the road (which I imagine are tended by Eshu-Elegba, the Yoruba Orisha, mischievous
glint in his eye and all.2 ) I am fraught with various anxieties about this part of the
process, which even my latest eccentricities, (drinking cold milk in wine glasses, if you
must know), seem to do little to quell. Even more so now, I am less than enthusiastic to
enter a life of academia that seems to demand a coldly structured approach to
organizing knowledge. A couple of my professors assure me that I and others like me
would do wonders for the field by widening the scope of the discourse to include such
things as culture and popular memory in studies of political and social change.
Pulsing as we do with these sensibilities, they maintain we would also communicate
with an essence different than our Western colleagues to stimulate potential students.
My experiences in the classroom thus far, which included a student bursting into
(albeit patriotic) tears at the mere idea of re-thinking the American constitution with
the unmentioned groups in mind, has left me wanting. I feel that my training would
best be employed in documentation projects that would preserve the words and images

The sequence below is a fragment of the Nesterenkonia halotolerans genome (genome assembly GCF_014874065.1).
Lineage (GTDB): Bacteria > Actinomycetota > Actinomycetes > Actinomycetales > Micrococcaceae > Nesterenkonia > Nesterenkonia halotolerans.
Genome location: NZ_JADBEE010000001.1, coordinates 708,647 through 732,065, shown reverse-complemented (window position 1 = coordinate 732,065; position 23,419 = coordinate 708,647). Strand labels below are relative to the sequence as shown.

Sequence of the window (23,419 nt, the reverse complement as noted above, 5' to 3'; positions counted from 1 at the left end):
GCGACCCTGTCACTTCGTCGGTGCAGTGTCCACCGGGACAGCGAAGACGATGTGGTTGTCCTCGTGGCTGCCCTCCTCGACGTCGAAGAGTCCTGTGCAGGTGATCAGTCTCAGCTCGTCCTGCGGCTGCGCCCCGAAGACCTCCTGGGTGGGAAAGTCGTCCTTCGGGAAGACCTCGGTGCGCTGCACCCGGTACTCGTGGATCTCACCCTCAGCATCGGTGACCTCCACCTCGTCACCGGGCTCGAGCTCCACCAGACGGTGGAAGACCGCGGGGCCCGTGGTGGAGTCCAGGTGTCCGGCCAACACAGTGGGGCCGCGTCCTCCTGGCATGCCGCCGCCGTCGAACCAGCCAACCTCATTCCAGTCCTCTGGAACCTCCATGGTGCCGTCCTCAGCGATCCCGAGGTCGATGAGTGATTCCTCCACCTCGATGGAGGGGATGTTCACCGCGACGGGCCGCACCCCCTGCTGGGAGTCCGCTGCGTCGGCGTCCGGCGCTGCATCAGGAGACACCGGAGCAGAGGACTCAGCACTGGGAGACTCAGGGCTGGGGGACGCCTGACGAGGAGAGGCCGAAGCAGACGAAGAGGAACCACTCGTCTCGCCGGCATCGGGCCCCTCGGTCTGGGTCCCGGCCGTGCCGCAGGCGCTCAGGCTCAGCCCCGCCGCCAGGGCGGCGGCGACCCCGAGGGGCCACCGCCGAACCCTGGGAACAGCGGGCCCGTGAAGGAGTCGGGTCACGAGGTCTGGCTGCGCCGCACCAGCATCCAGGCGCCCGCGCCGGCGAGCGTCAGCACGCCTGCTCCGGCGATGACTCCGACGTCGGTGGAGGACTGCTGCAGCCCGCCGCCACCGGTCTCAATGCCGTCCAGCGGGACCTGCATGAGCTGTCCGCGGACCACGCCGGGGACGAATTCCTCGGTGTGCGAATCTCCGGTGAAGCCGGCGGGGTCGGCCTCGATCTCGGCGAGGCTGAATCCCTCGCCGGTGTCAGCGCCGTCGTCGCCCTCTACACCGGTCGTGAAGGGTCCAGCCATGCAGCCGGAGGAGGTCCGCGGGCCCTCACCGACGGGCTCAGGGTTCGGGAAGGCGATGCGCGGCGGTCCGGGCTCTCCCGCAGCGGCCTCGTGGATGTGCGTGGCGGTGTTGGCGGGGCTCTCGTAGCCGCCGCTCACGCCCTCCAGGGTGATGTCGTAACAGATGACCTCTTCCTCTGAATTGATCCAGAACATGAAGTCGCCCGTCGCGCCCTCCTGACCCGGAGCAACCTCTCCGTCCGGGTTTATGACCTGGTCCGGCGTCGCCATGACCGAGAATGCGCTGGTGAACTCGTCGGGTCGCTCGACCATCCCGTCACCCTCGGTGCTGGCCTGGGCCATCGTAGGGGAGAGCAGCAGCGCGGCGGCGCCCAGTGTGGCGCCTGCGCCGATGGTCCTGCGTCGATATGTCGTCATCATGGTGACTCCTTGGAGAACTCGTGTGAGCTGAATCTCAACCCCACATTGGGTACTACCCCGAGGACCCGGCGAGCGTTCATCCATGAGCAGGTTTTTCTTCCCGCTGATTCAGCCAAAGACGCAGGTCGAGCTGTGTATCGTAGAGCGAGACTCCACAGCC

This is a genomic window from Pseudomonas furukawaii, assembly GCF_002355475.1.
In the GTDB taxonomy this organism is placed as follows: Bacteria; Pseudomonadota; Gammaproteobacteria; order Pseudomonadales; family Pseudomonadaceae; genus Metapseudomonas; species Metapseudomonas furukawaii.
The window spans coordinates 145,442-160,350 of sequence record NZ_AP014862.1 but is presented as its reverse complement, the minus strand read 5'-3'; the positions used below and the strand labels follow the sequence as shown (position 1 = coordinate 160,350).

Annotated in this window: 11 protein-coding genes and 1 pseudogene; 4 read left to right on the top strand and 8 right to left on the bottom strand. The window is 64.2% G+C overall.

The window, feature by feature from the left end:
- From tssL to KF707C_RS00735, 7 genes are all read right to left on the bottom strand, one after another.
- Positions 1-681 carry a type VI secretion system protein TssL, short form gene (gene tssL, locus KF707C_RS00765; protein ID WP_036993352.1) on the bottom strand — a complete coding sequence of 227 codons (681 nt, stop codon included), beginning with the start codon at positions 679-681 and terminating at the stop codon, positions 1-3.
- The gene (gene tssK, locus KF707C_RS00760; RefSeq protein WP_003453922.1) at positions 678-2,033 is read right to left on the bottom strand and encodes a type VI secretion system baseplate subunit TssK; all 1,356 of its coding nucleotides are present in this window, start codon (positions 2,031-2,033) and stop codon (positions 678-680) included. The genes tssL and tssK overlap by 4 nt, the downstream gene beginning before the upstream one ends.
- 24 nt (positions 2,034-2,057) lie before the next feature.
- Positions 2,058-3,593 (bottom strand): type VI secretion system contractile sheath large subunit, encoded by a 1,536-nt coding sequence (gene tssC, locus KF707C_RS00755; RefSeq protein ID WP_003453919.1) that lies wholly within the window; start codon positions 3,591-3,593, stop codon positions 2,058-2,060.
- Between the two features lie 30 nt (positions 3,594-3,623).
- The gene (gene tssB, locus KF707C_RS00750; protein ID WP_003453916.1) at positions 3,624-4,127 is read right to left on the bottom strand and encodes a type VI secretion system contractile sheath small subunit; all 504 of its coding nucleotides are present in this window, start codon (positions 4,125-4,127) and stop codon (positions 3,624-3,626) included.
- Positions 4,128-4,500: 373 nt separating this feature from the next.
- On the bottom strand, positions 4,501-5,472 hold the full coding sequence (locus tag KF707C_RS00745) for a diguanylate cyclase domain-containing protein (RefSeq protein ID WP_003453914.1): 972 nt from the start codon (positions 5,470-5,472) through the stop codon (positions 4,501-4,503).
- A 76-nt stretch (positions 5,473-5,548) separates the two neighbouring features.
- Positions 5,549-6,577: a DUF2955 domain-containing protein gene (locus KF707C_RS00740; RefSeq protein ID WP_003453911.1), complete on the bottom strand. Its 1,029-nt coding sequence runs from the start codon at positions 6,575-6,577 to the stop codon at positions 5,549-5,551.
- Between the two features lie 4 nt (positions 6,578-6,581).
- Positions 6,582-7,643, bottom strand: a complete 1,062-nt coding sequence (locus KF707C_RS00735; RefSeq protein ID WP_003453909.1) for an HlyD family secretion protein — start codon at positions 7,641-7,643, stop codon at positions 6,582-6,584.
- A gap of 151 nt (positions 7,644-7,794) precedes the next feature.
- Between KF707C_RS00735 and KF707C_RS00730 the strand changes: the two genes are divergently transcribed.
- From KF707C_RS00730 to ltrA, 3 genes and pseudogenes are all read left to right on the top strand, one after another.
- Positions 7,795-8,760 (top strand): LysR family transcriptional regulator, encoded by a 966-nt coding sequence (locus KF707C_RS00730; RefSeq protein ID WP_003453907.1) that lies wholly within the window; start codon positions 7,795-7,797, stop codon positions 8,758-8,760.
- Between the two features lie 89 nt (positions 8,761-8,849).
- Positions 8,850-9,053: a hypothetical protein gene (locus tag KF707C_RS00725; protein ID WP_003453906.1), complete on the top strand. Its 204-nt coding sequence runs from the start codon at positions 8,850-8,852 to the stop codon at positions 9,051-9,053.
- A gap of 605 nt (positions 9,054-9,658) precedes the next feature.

of our elders. There are endless themes to pursue, ideas to realize and a wealth of
knowledge to explore in academic and creative ventures. An archival effort that would
house such a project would make the material widely available for scholars and
interested individuals alike.
Time is often a merciless opponent. Even since I began my research, a good third of
the group I interviewed has already passed on, and my choking sense of urgency
heightens with every death announcement I hear. My muse and the past join chorus
to chant the popular Caribbean adage "Chase me till I catch you." As long as the
margebgebya does not rest, I will continue the tireless chase both in the intellectual
and subtextual realms of my imagination. Meanwhile, I harbor lofty dreams of one
day being aptly situated to be caught and found worthy of conveying some small part
of the magic in all its complexity.
1For those of you struggling to keep your Amina's straight, Amina Biyotana was the contending dame
with largely unintelligible lyrics sung with gusto in her honor: "Amina... Biyotana... Alesimba...
Senewawa... Amina tu se pascalina... tuzoro... alore... to the bam!bam!bam!"
2Eshu Elegba is the deity that embodies crossroads in Yoruba belief. Of provocative nature, his name Eshu means "childless wanderer, alone, moving only as a spirit" and Elegba "owner-of -the-power." He is the ultimate master of potentiality and continues to be one of the most important images in the black
Atlantic world. See Robert Farris Thompson, Flash of the Spirit. (New York: Random House, 1984)